October is Domestic Violence Awareness Month
By Desiree Taylor
According to statistics from the National Coalition Against Domestic Violence (NCADV), 1-in-3 women and 1-in-4 men are victims of domestic violence, demonstrating the need for awareness and advocacy.
Whitley Hall, Staff Attorney for LSA’s Montgomery office, who works directly with domestic violence victims, believes education is imperative for awareness.
“It is extremely important for the community to be informed about the legal remedies available for domestic violence victims,” Hall said, who sees nearly 10 victims across eight counties monthly. “The more the community knows, the more likely it will be that victims will receive the resources necessary to break the cycle of domestic violence.”
Hall gives the following tips on how victims of domestic violence can protect themselves:
· Establish a protection plan. Hall says this plan is a plan of action to determine where a victim will go if he/she must escape from the home during an attack. Additionally, the plan should assess the victim’s and/or any children’s needs if they are forced to leave.
· Gather important information. This information includes copies of documents such as: passports, birth certificates, social security cards, insurance papers, work permits or green cards, ownership documents for car(s) and/or house(s), checkbooks and back account numbers. Hide papers at your place of employment or a friend’s house. Know the abuser’s social security number, birth date, and place of birth.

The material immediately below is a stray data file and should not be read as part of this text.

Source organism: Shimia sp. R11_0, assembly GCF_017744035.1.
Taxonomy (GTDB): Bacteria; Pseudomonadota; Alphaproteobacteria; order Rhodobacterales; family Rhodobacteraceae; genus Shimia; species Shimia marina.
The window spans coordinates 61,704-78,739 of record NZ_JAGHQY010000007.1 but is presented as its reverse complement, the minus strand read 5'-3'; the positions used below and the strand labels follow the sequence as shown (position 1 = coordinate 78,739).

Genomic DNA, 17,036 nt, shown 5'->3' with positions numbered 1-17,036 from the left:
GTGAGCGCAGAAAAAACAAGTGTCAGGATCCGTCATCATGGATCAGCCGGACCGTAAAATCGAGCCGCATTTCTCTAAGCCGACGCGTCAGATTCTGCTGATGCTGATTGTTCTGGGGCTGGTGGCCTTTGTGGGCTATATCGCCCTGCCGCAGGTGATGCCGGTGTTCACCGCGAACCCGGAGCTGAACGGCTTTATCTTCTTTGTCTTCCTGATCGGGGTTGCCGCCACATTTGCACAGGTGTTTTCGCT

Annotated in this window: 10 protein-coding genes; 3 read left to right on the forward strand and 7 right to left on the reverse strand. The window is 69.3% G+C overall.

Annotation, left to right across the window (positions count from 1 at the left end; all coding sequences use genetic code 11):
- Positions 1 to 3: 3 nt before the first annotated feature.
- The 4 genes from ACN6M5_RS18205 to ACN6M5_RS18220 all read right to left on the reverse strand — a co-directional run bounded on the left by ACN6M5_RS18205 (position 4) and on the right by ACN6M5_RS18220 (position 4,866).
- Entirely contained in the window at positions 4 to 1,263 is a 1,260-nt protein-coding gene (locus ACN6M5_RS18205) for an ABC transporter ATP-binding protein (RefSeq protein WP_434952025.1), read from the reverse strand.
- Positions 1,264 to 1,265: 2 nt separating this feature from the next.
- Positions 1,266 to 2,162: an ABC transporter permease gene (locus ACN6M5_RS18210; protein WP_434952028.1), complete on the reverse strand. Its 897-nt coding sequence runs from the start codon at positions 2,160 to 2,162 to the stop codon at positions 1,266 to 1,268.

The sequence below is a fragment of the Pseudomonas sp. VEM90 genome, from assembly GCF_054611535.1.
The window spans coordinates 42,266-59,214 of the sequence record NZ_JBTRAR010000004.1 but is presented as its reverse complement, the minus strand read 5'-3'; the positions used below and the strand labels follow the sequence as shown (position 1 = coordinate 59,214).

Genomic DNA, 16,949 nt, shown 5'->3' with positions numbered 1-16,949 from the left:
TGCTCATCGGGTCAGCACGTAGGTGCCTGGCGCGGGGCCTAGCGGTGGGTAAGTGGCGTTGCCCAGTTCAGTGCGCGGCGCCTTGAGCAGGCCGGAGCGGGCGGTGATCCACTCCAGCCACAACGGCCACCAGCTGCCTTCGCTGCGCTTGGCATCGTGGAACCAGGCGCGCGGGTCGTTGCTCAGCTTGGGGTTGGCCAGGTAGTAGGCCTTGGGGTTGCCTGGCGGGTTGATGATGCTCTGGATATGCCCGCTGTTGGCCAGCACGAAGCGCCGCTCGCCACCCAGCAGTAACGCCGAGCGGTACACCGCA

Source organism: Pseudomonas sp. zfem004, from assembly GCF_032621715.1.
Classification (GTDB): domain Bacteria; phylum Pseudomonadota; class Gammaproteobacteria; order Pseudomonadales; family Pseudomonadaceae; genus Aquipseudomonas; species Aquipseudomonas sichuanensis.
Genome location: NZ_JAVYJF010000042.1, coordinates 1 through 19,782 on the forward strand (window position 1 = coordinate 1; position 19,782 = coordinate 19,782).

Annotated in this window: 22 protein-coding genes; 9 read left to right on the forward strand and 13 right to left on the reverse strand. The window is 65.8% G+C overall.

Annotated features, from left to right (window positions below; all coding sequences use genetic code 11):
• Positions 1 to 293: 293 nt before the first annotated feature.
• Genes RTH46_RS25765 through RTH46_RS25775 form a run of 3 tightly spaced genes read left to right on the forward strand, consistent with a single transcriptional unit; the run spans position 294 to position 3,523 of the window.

· Consider obtaining a Protection from Abuse Order. This document will direct an abuser not to contact, communicate with, attack, sexually assault or telephone the victim, children, or family members. If the victim has a protection order, he/she must carry a copy of the document with him/her at all times.
LSA Interim Executive Director Jaffe Pickett, elaborated on the important role Legal Services Alabama plays in helping victims:
“Domestic violence destroys families, disrupts communities, and has lifelong adverse effects on the children involved,” Pickett said. “Studies show that the most effective way to end the cycle of abuse is to help victims become independent of their abusers and maintain their independence. Low-income victims, however, often remain in abusive marriages or relationships because they can’t afford the legal help needed to get a divorce or protection order. That’s where LSA steps in: we are often the last ray of hope for DV victims in Alabama, and it is our mission to help.”
The community, Hall stated, can also help in the fight to stop domestic violence and offer hope to victims.
“My job allows me to help my clients break the cycle of domestic violence,” Hall said. “To victims, you are not to blame and you are not the cause of your partner’s abusive behavior – you deserve respect, happiness and to feel safe. In order to end domestic violence, we must implement more prevention programs as well as provide more resources to support centers. You [as the victim] are not alone. People are here to help.”
If you are a victim of domestic violence and are in need of legal assistance, LSA can help! Please visit www.legalservicesalabama.org or call the toll free intake: 1-866-456-4995 for more information.